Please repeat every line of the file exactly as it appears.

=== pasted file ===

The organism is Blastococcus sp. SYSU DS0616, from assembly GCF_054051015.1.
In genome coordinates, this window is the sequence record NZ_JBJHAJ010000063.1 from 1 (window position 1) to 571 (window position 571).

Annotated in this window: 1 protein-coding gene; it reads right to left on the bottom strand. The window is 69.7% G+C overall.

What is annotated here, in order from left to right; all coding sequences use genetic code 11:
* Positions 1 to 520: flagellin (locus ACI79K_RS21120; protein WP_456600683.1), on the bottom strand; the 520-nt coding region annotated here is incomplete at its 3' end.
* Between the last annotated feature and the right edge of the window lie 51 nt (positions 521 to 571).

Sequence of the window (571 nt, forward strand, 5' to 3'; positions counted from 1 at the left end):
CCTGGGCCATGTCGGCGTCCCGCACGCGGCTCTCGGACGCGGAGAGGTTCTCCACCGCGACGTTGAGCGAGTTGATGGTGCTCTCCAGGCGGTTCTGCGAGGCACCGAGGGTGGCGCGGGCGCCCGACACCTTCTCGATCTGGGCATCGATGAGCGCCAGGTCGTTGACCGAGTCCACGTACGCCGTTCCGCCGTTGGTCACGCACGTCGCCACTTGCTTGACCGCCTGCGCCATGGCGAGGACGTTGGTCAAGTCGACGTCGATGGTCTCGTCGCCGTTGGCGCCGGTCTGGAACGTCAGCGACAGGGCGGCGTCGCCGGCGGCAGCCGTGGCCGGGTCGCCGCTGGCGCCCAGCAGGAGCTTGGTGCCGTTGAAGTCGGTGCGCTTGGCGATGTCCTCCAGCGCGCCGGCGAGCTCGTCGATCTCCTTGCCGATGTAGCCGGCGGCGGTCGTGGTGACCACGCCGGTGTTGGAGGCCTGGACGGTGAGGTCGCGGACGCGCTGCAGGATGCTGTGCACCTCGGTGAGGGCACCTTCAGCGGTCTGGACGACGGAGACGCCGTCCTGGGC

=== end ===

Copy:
The organism is Blastococcus sp. SYSU DS0616, from assembly GCF_054051015.1.
In genome coordinates, this window is the sequence record NZ_JBJHAJ010000063.1 from 1 (window position 1) to 571 (window position 571).

Annotated in this window: 1 protein-coding gene; it reads right to left on the bottom strand. The window is 69.7% G+C overall.

What is annotated here, in order from left to right; all coding sequences use genetic code 11:
* Positions 1 to 520: flagellin (locus ACI79K_RS21120; protein WP_456600683.1), on the bottom strand; the 520-nt coding region annotated here is incomplete at its 3' end.
* Between the last annotated feature and the right edge of the window lie 51 nt (positions 521 to 571).

Sequence of the window (571 nt, forward strand, 5' to 3'; positions counted from 1 at the left end):
CCTGGGCCATGTCGGCGTCCCGCACGCGGCTCTCGGACGCGGAGAGGTTCTCCACCGCGACGTTGAGCGAGTTGATGGTGCTCTCCAGGCGGTTCTGCGAGGCACCGAGGGTGGCGCGGGCGCCCGACACCTTCTCGATCTGGGCATCGATGAGCGCCAGGTCGTTGACCGAGTCCACGTACGCCGTTCCGCCGTTGGTCACGCACGTCGCCACTTGCTTGACCGCCTGCGCCATGGCGAGGACGTTGGTCAAGTCGACGTCGATGGTCTCGTCGCCGTTGGCGCCGGTCTGGAACGTCAGCGACAGGGCGGCGTCGCCGGCGGCAGCCGTGGCCGGGTCGCCGCTGGCGCCCAGCAGGAGCTTGGTGCCGTTGAAGTCGGTGCGCTTGGCGATGTCCTCCAGCGCGCCGGCGAGCTCGTCGATCTCCTTGCCGATGTAGCCGGCGGCGGTCGTGGTGACCACGCCGGTGTTGGAGGCCTGGACGGTGAGGTCGCGGACGCGCTGCAGGATGCTGTGCACCTCGGTGAGGGCACCTTCAGCGGTCTGGACGACGGAGACGCCGTCCTGGGC